The Daily Beast
By Zachary Karabell
August 24, 2011
Let it be acknowledged that Apple, from which Steve Jobs has finally resigned as CEO after years of battling pancreatic cancer, is no ordinary company. It is the most powerful, successful, and innovative consumer technology company of our age.
That it is so a testament to Jobs, to his passion, his vision, his uncompromising mania, and his unwillingness to cede control. He has, by all accounts, been a difficult man to work with and for, and he has undoubtedly left many wounded employees in his wake. But he also has provided a ray of optimism about the power of technology to channel our collective energies for a better world. Cynics beware: Apple is the opposite of cynicism, and its success is a reminder that you can’t short your way to fortune and power. You actually have to create something.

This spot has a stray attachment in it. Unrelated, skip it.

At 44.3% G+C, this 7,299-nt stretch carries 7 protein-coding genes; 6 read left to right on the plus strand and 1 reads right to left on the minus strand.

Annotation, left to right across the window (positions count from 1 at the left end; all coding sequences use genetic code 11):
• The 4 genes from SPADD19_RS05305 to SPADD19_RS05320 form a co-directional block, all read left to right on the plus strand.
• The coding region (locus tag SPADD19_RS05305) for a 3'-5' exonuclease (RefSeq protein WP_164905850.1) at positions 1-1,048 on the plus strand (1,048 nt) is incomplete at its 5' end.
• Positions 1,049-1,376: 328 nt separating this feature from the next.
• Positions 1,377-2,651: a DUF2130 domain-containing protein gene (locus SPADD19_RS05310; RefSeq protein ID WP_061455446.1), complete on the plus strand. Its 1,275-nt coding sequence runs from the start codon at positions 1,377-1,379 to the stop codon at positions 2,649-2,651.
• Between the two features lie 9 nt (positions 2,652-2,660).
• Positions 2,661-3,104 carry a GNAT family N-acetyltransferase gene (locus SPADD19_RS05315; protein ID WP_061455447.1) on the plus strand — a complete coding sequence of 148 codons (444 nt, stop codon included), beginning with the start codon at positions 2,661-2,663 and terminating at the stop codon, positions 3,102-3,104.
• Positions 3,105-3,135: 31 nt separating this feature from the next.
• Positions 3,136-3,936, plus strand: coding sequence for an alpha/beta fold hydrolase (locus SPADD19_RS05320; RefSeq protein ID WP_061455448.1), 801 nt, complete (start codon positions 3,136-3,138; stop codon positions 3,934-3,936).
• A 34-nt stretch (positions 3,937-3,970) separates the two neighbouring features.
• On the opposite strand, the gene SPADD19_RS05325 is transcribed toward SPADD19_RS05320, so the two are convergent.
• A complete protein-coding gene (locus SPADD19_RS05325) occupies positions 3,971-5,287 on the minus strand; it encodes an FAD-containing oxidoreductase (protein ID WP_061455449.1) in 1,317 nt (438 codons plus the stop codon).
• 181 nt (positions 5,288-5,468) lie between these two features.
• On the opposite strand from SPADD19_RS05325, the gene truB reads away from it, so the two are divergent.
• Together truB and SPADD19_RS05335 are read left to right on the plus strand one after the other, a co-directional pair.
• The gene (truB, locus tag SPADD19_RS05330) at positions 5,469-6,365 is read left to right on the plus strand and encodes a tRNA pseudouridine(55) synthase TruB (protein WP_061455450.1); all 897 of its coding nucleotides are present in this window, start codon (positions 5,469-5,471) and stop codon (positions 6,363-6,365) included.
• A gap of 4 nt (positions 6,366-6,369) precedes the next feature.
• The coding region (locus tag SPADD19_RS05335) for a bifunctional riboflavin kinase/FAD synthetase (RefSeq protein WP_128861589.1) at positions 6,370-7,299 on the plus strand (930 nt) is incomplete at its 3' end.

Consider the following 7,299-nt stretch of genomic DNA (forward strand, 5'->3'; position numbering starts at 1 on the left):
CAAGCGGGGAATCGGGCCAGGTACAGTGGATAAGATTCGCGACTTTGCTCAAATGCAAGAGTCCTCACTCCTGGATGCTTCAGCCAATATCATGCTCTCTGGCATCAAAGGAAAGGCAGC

The burning question, then, is, can this company continue to thrive in the absence of Steve Jobs? Is its success an emanation of him? And if so, is the future bleak? The answer to these questions is yes and no.
Apple has had two incarnations: one in the late 1970s through the mid-1980s, when a 20-something Jobs, along with his countercultural slacker Cupertino partner Steve Wozniak, created the quirky Apple computer, Apple II, and then the revolutionary Macintosh in 1984. The second incarnation came after 2000, when the company pulled out of its death swoon and reinvented not just the computer industry, but the music business, the phone, and now publishing and entertainment.